JONESBORO, AR (KAIT) - After spending money on back to school necessities, you might think your college freshman has everything needed to start school, but if you haven't talked to them about money management they may not be fully prepared.
"As soon as they leave the house, if they do not know how to handle their finances and they have credit cards--they think that's free cash," said financial specialist, Susan Campbell.
She says costly cash mistakes made in college can follow students long after leaving the classroom.
"If they have bad credit when they graduate it can really affect their chances of getting a good job because that's something employers really look at these days," said Campbell.
Campbell says teaching budgets and limits are a must. It teaches kids how much is coming in, so they understand how much can go out. She adds credit card debt can be disastrous.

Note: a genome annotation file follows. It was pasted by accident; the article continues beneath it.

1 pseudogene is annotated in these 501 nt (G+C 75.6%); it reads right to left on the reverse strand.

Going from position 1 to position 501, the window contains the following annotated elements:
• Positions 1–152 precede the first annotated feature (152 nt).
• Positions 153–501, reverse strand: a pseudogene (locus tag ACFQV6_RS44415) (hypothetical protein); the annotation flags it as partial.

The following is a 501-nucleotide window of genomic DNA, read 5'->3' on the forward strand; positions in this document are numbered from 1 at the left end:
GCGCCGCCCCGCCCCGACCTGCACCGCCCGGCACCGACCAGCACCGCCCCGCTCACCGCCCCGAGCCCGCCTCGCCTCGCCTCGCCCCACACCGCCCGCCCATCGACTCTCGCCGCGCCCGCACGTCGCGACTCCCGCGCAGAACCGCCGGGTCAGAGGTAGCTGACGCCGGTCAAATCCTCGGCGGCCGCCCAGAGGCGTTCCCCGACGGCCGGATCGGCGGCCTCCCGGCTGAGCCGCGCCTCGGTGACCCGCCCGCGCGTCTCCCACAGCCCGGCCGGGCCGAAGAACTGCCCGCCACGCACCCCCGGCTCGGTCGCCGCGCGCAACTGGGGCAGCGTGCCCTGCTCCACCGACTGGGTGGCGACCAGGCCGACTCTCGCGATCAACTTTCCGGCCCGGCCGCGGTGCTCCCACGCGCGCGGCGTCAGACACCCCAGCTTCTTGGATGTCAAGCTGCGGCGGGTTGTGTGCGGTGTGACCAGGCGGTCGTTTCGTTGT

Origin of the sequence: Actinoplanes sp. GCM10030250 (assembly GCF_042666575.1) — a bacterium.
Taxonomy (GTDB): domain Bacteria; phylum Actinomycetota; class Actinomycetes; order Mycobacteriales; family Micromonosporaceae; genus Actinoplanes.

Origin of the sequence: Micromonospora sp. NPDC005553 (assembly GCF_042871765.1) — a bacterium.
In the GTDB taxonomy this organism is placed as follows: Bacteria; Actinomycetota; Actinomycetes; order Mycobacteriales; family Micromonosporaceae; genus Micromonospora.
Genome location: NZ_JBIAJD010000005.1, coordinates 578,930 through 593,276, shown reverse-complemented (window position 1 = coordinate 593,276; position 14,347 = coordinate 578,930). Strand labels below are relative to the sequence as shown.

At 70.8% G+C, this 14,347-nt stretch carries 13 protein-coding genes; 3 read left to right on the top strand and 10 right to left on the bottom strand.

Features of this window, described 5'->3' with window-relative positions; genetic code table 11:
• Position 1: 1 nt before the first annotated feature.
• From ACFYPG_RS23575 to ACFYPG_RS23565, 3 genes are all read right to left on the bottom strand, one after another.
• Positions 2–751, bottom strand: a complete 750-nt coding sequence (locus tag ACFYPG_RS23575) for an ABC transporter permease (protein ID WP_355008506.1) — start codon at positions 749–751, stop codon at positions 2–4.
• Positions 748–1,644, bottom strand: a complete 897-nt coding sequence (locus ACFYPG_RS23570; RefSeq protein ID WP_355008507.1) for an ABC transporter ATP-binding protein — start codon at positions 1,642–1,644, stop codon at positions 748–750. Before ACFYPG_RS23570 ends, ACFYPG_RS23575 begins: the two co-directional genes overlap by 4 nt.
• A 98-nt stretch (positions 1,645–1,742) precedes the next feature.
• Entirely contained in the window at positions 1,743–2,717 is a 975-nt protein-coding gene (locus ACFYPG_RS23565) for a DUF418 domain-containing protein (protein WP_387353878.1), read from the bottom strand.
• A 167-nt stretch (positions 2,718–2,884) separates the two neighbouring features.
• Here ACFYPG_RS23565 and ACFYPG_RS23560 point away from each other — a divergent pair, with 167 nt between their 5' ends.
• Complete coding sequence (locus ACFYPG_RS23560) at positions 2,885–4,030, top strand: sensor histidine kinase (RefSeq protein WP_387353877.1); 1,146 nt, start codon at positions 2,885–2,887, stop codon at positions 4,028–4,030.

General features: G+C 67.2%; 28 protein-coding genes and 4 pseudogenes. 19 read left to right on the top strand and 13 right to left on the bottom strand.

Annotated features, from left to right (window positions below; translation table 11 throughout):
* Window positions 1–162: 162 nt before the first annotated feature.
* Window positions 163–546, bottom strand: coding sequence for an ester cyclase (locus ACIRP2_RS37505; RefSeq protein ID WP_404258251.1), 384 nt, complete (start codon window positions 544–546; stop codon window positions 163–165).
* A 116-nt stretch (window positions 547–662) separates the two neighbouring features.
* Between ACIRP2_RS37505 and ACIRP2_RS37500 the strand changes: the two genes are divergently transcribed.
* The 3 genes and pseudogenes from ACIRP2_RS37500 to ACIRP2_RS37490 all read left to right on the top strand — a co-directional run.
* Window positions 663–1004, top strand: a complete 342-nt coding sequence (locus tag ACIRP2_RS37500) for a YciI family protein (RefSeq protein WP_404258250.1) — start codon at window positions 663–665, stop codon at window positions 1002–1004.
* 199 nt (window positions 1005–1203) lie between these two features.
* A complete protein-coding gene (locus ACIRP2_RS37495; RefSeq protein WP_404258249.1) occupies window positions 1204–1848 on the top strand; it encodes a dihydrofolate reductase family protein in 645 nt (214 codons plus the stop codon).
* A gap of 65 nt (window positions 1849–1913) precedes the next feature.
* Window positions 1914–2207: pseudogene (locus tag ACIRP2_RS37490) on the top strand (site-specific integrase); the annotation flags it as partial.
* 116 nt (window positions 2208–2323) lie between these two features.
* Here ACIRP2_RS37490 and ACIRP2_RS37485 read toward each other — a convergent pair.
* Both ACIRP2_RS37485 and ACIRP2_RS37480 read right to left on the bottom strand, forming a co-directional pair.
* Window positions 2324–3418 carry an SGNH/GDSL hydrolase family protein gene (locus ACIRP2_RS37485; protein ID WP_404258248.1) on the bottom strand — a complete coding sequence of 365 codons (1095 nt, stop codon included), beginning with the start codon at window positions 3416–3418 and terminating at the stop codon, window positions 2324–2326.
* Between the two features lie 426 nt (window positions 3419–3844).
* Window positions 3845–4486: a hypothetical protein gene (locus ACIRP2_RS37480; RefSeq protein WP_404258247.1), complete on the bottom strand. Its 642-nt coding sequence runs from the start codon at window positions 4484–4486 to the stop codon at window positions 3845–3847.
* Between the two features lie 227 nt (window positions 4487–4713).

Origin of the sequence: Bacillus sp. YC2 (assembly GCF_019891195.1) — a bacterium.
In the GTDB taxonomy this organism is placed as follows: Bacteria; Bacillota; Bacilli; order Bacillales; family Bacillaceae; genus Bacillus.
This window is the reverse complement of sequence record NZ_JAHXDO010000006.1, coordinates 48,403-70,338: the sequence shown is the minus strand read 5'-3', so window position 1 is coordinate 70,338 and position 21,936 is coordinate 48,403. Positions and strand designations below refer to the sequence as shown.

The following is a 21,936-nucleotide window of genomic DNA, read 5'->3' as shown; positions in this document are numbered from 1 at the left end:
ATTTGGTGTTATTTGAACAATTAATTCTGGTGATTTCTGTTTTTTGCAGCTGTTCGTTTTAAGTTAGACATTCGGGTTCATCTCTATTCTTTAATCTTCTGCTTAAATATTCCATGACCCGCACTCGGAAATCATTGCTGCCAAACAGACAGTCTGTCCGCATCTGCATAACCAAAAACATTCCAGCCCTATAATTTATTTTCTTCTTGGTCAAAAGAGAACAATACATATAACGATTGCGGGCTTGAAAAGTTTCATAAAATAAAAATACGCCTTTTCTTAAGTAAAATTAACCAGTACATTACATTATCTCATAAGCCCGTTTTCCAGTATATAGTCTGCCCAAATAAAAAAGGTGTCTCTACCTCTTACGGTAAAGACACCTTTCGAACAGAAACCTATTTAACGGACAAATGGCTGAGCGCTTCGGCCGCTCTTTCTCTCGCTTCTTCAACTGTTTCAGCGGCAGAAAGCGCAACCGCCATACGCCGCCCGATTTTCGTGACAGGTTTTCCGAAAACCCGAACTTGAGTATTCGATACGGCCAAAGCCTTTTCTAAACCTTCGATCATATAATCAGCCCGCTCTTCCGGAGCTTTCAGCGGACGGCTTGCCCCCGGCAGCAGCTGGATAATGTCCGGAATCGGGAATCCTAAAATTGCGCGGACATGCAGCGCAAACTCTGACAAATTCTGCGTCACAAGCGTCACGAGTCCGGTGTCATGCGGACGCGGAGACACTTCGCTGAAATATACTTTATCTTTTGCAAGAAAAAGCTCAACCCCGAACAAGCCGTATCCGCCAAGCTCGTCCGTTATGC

"As parents, it is our job to make sure they know how to pay their bills," said Campbell.
"Many of these students have not had to worry about what things cost," said Lynita Cooksey.
ASU's Lynita Cooksey in Academic Services says regardless of a students financial situation all students and their parents get information about budgets and money management.
"Budget and financing becomes probably the most frequently asked questions even more so than academics by parents when their sending students to school," said Cooksey.
Financial experts say setting budgets are essential in the first steps of teaching money management. Other things students need to know include how to determine needs versus wants and to set some money aside for savings--even if it's just 5 or 10 dollars a month.
"If you do not teach your children how to budget money, that's when they're going to run into all sorts of problems," said Cooksey.
Campbell says getting a credit card can of course help you establish a credit score that will be referenced when buying a car or house. She says if a student has a credit card, make sure the limit is low, with a low Apr and something that can be paid off every month. She even suggests sitting down with teens and showing them how to balance a check book and show them how much the family spends and takes in every month.